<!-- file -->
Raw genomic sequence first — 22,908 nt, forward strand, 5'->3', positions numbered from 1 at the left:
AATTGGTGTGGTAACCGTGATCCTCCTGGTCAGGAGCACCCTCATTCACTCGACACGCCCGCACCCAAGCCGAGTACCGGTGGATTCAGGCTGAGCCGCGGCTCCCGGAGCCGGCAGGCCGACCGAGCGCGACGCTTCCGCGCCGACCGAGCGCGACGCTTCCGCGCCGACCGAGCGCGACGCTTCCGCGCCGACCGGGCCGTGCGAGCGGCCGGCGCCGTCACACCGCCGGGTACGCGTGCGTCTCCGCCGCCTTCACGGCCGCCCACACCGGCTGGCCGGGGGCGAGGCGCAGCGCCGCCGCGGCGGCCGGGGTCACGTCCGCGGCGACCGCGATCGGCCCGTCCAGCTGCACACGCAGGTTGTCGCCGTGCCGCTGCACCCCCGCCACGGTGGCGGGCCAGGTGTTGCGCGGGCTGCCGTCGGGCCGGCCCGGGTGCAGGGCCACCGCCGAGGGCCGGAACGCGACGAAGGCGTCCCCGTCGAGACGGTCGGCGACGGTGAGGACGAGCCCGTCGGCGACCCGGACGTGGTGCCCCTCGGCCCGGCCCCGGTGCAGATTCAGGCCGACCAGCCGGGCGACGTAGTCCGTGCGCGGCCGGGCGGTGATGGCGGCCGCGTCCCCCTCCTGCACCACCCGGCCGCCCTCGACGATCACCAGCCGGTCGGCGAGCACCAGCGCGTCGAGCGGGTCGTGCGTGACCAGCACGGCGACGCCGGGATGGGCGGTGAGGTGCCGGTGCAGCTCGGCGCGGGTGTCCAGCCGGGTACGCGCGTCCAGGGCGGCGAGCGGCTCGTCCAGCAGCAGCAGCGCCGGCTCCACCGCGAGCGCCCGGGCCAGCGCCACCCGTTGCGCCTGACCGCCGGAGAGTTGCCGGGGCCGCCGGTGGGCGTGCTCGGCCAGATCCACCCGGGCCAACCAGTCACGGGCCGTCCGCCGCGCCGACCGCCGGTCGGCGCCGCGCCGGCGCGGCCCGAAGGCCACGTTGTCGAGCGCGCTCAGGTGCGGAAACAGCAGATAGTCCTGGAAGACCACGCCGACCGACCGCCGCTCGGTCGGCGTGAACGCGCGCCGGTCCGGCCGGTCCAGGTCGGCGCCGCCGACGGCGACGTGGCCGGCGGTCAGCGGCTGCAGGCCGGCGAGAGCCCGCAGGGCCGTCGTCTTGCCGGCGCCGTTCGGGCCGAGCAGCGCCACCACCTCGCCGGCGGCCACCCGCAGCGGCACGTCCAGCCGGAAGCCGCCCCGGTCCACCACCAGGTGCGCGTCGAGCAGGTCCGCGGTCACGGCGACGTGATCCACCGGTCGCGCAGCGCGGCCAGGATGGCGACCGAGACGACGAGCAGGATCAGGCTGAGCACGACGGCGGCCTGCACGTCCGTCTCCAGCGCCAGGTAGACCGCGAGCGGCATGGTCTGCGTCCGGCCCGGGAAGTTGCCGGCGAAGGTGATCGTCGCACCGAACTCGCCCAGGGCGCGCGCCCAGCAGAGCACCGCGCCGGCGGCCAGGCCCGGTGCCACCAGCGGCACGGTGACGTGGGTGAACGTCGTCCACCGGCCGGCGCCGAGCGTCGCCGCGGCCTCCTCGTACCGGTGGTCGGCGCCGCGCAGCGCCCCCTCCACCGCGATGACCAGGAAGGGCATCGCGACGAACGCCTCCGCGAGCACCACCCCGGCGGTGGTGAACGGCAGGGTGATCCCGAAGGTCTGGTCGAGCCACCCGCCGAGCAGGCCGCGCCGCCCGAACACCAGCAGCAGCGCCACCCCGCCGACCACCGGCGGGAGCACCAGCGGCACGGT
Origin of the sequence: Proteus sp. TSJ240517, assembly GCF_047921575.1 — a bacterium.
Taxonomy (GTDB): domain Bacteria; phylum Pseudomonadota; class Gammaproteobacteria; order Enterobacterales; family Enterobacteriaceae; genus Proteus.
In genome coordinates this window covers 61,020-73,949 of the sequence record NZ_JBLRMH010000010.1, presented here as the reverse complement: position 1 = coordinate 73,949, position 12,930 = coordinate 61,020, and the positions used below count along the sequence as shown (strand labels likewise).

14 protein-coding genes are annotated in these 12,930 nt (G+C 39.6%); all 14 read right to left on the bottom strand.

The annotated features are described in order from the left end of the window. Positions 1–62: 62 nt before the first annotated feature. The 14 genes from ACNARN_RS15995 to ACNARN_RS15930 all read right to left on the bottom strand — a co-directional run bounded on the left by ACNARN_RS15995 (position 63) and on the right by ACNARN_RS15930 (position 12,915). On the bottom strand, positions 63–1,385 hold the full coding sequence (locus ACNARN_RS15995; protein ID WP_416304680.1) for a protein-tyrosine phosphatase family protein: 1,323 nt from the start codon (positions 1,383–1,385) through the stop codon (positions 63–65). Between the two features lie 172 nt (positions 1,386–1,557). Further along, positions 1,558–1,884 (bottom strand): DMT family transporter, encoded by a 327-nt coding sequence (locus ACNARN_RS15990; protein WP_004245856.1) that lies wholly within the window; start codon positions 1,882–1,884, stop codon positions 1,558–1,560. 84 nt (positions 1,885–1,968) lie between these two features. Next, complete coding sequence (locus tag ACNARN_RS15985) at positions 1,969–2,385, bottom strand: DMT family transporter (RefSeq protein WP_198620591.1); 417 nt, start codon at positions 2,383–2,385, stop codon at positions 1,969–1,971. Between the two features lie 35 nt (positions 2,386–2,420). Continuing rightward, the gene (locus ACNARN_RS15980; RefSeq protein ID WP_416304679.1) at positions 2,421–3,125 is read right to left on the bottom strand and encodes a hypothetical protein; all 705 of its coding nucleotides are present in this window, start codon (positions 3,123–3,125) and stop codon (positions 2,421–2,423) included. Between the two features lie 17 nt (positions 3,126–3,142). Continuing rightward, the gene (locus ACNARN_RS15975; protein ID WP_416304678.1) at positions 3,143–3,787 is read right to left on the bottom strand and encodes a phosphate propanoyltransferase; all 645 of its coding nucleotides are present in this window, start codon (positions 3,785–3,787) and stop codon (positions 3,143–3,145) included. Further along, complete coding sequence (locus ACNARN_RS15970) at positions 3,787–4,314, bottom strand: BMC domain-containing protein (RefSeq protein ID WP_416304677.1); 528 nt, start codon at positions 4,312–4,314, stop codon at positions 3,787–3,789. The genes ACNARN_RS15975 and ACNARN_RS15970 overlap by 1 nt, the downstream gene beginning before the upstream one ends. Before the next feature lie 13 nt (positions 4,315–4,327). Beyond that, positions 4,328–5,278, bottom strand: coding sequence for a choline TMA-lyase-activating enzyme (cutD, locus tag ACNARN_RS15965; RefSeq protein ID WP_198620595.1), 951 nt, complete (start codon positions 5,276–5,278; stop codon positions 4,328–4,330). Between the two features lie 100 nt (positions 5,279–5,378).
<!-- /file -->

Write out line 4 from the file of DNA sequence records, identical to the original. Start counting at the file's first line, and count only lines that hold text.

Taxonomy (GTDB): domain Bacteria; phylum Pseudomonadota; class Gammaproteobacteria; order Enterobacterales; family Enterobacteriaceae; genus Proteus.